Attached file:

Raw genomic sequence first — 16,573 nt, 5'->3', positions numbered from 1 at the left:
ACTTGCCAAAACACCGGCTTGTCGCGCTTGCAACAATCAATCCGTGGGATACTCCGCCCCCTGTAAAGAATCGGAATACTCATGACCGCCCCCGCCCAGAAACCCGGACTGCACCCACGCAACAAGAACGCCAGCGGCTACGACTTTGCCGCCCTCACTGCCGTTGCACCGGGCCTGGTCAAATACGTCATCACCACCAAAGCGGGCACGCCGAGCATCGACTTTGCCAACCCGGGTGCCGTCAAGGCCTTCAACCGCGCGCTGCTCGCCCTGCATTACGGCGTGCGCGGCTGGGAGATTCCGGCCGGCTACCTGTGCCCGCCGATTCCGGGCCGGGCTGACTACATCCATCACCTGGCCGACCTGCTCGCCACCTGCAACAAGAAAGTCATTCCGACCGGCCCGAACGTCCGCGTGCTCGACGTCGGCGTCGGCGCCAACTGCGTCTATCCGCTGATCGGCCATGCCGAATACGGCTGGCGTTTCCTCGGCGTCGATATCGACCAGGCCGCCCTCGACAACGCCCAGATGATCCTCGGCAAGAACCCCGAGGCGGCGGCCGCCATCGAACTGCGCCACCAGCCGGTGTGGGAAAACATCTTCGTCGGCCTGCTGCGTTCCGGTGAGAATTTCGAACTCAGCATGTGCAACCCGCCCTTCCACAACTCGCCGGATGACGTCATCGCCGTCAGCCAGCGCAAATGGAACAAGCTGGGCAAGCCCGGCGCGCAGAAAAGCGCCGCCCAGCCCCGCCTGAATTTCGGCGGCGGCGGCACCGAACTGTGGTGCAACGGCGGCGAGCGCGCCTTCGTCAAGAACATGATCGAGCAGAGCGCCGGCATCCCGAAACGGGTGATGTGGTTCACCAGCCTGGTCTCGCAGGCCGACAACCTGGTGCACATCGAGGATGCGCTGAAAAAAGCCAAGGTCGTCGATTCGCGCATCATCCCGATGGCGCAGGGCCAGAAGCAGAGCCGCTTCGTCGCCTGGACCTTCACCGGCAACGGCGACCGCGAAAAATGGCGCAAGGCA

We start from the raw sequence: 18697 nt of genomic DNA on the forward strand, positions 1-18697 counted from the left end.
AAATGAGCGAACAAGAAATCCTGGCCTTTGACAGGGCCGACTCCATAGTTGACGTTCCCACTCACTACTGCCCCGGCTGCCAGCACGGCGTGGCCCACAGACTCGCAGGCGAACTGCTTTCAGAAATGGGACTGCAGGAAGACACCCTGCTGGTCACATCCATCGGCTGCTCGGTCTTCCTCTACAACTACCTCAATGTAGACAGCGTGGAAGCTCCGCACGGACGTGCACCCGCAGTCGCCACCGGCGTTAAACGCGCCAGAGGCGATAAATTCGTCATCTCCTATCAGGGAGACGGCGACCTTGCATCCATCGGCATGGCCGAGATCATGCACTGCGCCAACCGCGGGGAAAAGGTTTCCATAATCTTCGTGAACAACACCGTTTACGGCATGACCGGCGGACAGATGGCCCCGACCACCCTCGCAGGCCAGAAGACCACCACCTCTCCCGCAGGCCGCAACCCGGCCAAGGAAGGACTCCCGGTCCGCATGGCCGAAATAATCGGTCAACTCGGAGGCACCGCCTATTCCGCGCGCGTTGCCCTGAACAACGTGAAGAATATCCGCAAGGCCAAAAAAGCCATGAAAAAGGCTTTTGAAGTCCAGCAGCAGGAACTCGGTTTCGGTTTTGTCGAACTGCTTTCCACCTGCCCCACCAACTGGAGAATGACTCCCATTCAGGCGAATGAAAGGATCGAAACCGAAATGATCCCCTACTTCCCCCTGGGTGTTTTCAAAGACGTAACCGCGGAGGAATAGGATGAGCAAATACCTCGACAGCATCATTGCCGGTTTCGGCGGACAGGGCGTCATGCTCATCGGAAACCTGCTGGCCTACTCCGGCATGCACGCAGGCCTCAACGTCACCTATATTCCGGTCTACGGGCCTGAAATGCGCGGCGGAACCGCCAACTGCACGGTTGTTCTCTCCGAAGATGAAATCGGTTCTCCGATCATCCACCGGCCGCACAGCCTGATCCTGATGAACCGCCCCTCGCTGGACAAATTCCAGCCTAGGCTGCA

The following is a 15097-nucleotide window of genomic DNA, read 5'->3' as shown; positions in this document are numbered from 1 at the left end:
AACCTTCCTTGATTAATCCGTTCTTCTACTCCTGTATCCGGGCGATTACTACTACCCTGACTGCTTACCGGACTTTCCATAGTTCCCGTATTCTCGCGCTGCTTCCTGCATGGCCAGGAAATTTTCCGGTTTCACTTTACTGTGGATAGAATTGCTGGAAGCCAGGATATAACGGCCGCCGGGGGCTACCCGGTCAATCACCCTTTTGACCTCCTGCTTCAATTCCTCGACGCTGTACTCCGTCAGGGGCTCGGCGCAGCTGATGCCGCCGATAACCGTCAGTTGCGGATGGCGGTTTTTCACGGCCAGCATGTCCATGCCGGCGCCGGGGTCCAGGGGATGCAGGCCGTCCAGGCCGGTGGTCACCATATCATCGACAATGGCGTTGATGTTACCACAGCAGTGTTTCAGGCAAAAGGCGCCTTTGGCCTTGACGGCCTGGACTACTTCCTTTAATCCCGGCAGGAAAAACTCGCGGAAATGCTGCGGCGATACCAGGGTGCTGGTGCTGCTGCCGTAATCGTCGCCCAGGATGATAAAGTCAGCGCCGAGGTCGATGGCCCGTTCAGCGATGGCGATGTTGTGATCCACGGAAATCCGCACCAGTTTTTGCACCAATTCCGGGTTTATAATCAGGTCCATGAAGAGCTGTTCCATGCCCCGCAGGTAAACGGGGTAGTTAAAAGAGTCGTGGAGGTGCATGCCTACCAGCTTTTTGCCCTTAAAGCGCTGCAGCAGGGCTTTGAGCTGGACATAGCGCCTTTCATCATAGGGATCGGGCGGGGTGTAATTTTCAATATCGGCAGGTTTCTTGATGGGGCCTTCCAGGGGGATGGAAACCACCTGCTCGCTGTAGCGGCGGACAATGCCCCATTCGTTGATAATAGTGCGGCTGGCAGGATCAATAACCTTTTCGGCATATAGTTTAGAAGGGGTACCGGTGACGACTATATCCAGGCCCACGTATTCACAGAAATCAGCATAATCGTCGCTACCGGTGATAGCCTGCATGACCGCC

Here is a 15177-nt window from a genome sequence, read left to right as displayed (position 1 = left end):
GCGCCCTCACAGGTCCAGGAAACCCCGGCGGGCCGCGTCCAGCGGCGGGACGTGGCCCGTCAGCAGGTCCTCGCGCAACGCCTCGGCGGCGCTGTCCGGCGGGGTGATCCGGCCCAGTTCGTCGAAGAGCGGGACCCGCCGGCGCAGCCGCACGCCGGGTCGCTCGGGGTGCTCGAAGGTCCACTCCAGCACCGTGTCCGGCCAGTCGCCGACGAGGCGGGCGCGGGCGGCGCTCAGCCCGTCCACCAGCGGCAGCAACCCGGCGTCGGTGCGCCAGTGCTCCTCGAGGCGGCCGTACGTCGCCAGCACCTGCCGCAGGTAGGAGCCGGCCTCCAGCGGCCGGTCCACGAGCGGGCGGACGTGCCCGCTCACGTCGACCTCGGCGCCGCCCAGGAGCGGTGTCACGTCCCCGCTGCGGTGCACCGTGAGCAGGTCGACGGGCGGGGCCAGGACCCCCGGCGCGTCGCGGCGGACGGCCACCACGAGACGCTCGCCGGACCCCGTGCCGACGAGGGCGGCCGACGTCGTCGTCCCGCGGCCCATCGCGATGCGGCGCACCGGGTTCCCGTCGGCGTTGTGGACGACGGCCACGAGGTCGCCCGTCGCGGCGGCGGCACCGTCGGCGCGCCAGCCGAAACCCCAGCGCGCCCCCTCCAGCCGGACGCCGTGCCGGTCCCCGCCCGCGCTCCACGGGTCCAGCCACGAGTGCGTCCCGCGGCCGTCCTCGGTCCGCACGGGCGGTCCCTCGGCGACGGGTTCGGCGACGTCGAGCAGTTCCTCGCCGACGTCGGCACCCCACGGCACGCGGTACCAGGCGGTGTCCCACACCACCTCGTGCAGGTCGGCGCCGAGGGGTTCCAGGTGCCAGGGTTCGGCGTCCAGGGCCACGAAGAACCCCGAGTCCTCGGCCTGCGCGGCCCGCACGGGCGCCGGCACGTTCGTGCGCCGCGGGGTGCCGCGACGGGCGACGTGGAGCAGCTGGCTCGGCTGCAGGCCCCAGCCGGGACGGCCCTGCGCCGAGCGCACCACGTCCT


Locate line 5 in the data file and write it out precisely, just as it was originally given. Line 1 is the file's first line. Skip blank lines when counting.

The following is a 15097-nucleotide window of genomic DNA, read 5'->3' as shown; positions in this document are numbered from 1 at the left end: